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How do you explain to a 3 1/2 year old child who is borderline autistic that you are moving....

My son is 3 1/2 and is borderline autistic.He doesn't speak and doesn't understand alot of what I say to him. We are moving next week to a new house(which he has been to). But the problem is right now all of our stuff is boxed up and in our kitchen/dining room and he is no longer sleeping threw the night he is waking up freaking out throwing tempertantrums. His tempertantrums last for more than 1/2 the day.How do I get him to understand that everything is ok and that we are moving??He has become very very clingy and screams and crys if I go anywhere with out him.

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Asked by dannyboysmom05 at 9:46 PM on Feb. 8, 2009 in Preschoolers (3-4)

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Answers (3)
  • This is probably a very scary situation for him because everything is different. Take a picture of the new house and the room that will be his. Show him the picutre when he becomes upset. and tell him a story about moving to the new house. I think it would be helpful to read him books about moving and show him pictures of moving trucks, etc. to prepare him. Try to keep everything as normal as possible and keep his familiar things with him. He needs to know what to expect and anything visual will help with the transition.

    Answer by Lisahi at 9:59 PM on Feb. 8, 2009

  • I agree with Lisahi. A visual really helps children with Autism. You can also take the pictures and the story that she suggests and make a book for him to read or listen to over and over. The idea is called a social story and you can get more information on how to put one together if you google, "Social stories for children with Autism." You take pictures of the house, his room, his room with him in it, and maybe pictures of other family members, etc. He will understand better,, the more he hears about it. Be repetitive and use the visual pictures and he will do better.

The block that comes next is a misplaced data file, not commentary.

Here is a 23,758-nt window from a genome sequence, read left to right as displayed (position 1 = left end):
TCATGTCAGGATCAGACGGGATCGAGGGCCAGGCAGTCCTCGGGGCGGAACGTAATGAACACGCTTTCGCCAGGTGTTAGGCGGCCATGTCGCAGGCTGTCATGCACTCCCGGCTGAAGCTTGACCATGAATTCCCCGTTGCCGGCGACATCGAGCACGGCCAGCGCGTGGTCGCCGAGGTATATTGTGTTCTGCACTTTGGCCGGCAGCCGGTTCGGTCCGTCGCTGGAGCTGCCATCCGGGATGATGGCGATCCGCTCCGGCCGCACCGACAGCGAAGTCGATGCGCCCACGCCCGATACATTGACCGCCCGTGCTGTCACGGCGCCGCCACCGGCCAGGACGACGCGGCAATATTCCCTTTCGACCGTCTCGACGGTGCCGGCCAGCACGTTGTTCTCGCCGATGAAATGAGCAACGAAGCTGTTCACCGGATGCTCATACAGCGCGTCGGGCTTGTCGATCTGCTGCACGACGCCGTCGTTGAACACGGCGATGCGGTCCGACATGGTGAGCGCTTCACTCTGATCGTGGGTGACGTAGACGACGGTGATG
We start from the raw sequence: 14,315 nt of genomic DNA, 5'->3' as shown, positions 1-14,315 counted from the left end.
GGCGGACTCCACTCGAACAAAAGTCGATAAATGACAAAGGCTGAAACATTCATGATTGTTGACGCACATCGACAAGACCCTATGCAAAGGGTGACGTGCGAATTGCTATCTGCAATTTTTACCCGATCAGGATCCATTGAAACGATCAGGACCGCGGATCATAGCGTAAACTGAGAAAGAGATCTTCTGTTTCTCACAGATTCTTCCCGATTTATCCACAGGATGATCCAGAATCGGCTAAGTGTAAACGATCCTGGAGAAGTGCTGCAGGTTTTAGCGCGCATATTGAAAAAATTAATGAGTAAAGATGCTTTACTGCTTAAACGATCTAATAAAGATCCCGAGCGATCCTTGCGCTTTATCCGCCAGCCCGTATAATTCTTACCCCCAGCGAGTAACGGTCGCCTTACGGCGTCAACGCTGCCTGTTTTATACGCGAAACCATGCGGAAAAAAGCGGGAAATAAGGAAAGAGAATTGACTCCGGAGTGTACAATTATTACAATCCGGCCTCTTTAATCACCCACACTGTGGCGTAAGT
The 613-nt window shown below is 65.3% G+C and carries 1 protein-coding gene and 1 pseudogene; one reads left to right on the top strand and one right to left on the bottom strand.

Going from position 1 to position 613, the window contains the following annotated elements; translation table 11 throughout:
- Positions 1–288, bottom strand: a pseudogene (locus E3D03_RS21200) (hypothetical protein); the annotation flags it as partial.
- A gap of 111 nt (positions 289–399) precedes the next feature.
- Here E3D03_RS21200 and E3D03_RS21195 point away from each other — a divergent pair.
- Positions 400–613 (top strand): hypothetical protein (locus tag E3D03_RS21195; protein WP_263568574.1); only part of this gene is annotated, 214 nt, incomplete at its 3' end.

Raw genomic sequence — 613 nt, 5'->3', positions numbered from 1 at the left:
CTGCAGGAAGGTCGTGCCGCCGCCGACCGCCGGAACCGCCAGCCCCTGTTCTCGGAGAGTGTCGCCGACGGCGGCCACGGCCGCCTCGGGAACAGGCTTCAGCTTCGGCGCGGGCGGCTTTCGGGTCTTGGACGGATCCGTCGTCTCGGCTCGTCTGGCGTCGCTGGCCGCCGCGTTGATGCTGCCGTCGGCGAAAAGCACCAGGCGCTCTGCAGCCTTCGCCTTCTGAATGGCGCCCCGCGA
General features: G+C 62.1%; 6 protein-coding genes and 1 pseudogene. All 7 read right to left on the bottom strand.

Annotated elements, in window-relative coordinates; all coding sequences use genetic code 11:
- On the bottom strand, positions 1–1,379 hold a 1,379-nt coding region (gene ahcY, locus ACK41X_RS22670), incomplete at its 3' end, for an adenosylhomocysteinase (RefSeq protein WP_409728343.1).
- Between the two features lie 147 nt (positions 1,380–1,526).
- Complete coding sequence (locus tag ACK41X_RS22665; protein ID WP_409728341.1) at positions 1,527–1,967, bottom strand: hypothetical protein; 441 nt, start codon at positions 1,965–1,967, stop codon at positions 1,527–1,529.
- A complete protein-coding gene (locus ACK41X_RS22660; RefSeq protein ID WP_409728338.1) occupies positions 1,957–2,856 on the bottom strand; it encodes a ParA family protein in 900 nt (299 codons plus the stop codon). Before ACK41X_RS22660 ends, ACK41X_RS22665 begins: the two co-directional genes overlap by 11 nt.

Answer by LovetoTeach247 at 10:24 PM on Feb. 8, 2009

  • First, I would set his room up as close to what it was in the old house as possible. I would also read him some books about moving. However, no matter what you do, you are going to have regression. It took my son almost 6 months to acclimate when we moved when he was young. He has Aspergers. It isn't easy for them. The best thing you can do is try to maintain continuity for him. Keep everything the same that you possibly can. Keep him on the same routine, feed him the same foods at the same times. Don't give in to the other routine changes because they will make matters worse. He also needs to see you go and come back. Start with little trips. Leave him for 5 minutes with someone while you walk down the block. When you come back, let him know but don't make a huge deal about it. Work up to bigger trips. This might help with some of the anxiety. I hope it gets better for you and him.

    Answer by yakara77 at 4:00 PM on Feb. 9, 2009

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